If you are getting ready to prepare your tax return, then you are probably wondering likelihood of the IRS auditing your return. All tax returns are processed electronically, and a full IRS audit has become increasingly rare.
But there is still a small chance that you may be selected for an audit. This chance is greatly increased by various aspects of your tax return, or other suspicious actions or behaviors that are picked up by the IRS’s system.
Many factors can raise red flags that can trigger an IRS audit. We will look at the 10 most common red flags that pop up on the IRS’s radar.
Unsurprisingly, there are a huge amount of math errors made by taxpayers when filing their tax returns. The IRS system is designed to pick up these errors and flag them. Intentional or otherwise, mistakes on your tax return will result in fines.
It is also worth noting that using too many perfectly round numbers will also draw scrutiny from the IRS. Round numbers are usually rare and too many of them come across as suspicious to the IRS, so always use the exact amounts.
The pursuit of non-filers has become a priority for the IRS after they were heavily criticized by the Treasury for slacking in this department. Individuals who made over $100,000 and didn’t file a return are the main targets.
If non-filers fail to comply with collections officers, they are most likely subject to a tax audit, fines, and even criminal charges. Non-filers (especially high earning ones), as well as those who fail to submit their tax return timeously, will have a high probability of being audited
The IRS is extremely good at catching any missing income on your tax return. They have all the information they need regarding your income such as your 1099 and W-2 forms. Their systems cross-reference these records against your tax returns to look for inconsistencies.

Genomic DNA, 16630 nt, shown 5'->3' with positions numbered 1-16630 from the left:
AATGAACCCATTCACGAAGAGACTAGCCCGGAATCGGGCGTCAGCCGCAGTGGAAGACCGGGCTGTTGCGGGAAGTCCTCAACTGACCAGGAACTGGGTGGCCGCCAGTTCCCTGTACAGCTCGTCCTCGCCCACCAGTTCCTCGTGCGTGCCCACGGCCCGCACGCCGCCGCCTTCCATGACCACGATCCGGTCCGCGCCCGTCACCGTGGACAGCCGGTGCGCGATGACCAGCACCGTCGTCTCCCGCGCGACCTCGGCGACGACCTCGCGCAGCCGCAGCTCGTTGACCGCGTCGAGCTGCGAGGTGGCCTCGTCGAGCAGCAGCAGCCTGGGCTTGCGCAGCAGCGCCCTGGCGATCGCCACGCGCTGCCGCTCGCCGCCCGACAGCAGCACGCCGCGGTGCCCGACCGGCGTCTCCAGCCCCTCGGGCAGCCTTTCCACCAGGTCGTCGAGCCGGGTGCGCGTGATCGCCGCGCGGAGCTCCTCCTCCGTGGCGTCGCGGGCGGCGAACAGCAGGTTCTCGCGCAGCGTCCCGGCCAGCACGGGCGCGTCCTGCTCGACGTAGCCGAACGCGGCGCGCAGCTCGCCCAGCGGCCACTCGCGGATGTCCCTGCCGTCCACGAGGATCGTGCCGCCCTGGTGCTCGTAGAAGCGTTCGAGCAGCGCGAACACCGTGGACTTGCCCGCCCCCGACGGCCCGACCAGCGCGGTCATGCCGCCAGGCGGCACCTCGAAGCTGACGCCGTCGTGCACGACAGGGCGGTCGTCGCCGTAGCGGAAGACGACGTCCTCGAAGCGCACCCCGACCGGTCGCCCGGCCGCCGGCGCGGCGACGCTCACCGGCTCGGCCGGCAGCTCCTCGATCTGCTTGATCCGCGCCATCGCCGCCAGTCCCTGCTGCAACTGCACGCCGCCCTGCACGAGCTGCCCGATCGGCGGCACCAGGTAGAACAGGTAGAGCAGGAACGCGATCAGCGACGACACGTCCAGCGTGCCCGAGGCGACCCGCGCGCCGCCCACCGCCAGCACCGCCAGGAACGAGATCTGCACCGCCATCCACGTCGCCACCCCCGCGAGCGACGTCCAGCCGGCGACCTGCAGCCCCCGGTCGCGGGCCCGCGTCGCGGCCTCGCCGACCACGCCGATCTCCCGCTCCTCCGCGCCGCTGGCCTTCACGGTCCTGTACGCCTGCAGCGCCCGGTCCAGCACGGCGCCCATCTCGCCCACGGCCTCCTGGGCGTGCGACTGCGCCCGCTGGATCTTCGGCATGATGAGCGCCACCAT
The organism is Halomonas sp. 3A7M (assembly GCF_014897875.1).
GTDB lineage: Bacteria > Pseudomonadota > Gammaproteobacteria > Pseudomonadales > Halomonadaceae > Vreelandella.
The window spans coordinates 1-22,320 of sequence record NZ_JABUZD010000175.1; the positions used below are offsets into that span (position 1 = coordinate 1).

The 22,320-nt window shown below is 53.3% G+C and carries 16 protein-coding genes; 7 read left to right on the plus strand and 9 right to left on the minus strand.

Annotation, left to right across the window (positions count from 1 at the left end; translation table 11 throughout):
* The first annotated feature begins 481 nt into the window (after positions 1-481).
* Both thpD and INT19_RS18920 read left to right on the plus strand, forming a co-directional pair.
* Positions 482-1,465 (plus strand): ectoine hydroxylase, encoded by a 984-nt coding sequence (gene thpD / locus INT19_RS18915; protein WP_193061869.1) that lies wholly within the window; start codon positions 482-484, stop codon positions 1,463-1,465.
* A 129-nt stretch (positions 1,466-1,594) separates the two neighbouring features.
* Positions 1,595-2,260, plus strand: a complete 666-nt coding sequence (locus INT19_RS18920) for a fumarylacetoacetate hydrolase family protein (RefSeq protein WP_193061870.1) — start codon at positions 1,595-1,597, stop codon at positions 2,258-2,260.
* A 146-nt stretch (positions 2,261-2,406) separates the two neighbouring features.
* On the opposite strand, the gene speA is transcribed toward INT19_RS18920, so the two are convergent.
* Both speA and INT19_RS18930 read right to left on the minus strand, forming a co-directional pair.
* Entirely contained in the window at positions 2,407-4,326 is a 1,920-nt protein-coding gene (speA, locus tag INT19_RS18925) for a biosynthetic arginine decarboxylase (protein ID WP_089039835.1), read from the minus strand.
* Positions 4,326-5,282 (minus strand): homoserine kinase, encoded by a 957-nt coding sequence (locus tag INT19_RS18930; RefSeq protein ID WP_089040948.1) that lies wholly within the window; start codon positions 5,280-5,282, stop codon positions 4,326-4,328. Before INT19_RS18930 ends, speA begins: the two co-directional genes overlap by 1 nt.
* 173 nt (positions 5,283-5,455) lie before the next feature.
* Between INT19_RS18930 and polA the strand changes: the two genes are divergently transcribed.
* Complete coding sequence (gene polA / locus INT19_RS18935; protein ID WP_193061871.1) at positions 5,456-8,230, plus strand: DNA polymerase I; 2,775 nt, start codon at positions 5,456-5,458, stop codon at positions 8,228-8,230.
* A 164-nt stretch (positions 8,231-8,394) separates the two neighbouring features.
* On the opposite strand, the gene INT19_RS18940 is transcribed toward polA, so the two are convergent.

With remote working and freelancing on the rise, the IRS is cracking down on income disclosure from these forms of work. If you receive a Form 1099, be sure to file it or the IRS will eventually come knocking.
The odds of being audited increase as your income level rises. Even if there is no clear evidence of underreported income, wealthy taxpayers can expect the IRS to survey their earnings far more closely.
The IRS has been criticized for focusing too heavily on low-income earners while allowing the wealthy to evade tax. This criticism has made the wealthy the primary targets of the IRS.
In the 2016 IRS statistics, taxpayers making less than $200 000 per year were audited 0.65% of the time, taxpayers making more than $200,000 per year were audited 1.7% of the time, and taxpayers making over $1 million were audited 5.8% of the time.
Excessive losses, deductions, and credits
If you claim large amounts in losses and deductions relative to your income, the IRS’s attention will be raised. The types of deductions and losses that you claim will also be looked at, as will the type of business that you operate.
Due to the increasing number of tax credits available to US citizens, tax fraud, especially amongst low-income taxpayers that are less likely to be scrutinized by the IRS, is on the rise. Due to the IRS’s limited resources, some of these false claims go unnoticed, but it is only a matter of time until repeated offenders are caught.
The IRS is usually suspicious of self-employed taxpayers who claim excessive losses under schedule C. The self-employed are entitled to a wide variety of deductions and credits under schedule C.